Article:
Board books are picture books made of thick cardboard-like material and are designed to be read aloud to babies and toddlers. These books have minimal text and use bright, colourful illustrations. Often, board books tie into popular movies or use well-known characters such as Thomas the Tank Engine or Clifford the Big Red Dog. Although getting your board book published might be challenging, hundreds of authors do see their board books in print each year.
Visit your local library or bookstore and read as many board books as possible. Familiarise yourself with the genre and ask librarians or booksellers which types of board books are the most popular. Award-winning board books include Robert Salinatro's "My First Flip-Flap Book of Fruit" and Abdi Moshiri's "My First Slide-Out Book of Opposites."
Write your book. Board books are typically 16 to 32 pages long and include up to 300 words total. Each page should contain no more than 15 to 25 words. Use very simple language and themes that toddlers and preschoolers can understand. In terms of characters, young children are drawn to animals, toys and other children.
Send query letters to literary agents. Most major publishers will not review query letters by writers who are not represented by an agent, so you'll need to send agents one-page pitch letters regarding your work. Your query letter should include a summary of your board book and a brief writer bio. You can find a comprehensive list of agents and the types of work they represent in Writers Digest's annual "Guide to Literary Agents," available at bookstores and libraries.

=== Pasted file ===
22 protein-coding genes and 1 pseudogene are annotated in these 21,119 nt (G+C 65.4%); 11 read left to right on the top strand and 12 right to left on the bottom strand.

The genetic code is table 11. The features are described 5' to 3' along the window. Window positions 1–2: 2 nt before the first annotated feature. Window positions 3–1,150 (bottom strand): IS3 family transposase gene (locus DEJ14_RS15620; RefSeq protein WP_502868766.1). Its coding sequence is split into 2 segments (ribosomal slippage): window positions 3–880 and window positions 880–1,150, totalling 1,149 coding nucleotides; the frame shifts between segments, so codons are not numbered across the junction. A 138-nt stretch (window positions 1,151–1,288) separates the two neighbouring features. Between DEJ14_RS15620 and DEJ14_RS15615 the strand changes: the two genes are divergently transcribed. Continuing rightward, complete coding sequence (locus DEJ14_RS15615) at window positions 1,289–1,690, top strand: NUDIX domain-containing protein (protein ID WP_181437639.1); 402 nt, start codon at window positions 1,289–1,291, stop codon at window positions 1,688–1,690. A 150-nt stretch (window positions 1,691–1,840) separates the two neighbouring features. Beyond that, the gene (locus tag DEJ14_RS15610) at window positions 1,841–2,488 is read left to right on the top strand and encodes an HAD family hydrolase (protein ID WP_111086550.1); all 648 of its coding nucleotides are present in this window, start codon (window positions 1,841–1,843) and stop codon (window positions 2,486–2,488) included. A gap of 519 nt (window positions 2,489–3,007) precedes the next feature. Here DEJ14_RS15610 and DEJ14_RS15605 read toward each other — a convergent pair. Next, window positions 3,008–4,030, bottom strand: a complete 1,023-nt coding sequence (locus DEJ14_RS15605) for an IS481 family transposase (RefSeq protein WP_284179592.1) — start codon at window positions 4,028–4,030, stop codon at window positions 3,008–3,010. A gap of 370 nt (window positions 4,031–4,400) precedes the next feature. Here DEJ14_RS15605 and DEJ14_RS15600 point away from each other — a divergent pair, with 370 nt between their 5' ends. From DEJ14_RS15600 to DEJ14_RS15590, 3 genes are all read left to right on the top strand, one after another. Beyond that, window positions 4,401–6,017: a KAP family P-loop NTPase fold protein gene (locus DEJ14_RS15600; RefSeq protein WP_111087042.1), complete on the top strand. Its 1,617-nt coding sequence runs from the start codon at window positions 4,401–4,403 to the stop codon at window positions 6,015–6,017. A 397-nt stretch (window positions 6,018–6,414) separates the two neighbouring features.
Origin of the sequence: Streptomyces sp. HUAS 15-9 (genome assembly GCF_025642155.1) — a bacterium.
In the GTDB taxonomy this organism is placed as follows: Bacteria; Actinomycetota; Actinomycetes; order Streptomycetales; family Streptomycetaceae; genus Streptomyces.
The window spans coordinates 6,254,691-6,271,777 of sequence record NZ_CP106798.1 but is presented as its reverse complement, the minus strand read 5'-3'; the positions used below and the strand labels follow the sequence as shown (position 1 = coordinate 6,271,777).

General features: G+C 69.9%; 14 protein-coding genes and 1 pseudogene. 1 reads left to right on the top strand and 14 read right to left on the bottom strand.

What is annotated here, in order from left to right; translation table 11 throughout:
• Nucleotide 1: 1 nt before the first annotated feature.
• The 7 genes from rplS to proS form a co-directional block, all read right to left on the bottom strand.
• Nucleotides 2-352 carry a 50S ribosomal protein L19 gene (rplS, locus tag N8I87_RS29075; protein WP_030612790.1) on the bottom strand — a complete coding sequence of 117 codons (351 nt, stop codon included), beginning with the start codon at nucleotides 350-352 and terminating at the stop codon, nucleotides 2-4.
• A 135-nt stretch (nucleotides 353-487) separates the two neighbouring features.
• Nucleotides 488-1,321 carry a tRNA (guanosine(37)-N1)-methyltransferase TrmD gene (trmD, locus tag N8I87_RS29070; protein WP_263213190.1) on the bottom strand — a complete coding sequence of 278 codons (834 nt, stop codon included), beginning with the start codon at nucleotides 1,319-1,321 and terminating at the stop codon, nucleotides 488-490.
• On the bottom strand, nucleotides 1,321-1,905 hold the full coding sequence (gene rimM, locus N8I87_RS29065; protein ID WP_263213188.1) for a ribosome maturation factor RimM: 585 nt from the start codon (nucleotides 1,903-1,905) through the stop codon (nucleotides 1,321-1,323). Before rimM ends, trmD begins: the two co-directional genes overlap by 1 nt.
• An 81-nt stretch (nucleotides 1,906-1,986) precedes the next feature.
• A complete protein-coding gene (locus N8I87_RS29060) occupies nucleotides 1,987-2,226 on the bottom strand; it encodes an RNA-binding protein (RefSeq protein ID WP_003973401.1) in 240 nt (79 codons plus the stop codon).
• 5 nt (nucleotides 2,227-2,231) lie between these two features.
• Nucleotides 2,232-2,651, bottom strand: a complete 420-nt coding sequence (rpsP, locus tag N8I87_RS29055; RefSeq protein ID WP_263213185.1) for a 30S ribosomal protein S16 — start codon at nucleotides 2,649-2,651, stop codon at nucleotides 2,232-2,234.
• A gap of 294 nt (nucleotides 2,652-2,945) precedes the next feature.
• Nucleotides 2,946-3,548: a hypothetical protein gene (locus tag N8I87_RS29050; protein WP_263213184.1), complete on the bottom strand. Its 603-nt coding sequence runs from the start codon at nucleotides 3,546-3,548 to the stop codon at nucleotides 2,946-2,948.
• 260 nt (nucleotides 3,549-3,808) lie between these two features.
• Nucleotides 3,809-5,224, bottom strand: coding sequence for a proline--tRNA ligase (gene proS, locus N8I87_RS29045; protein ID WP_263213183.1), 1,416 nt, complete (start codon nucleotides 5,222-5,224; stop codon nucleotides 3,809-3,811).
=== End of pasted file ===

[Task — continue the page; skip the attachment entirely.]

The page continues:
Wait for a response from publishers. Once you've signed a contract with an agent, it might take many months for her to receive a reply from interested presses. If a publisher offers you a contract for your board book, your agent will consult with you and then negotiate the contract's terms for you.
Wait even longer. After an author signs a contract, publishers typically take one to two years to publish a book. Board books can take even longer, as they are almost always printed in China, due to the high costs involved in producing nontraditional-format books in the U.S.
Most publishers request that prospective board-book authors not include illustrations with their manuscripts, as they prefer to pair authors with illustrators themselves. With rare exceptions, most children's authors shy away from self-publishing board books, as costs typically are prohibitive and profits slim.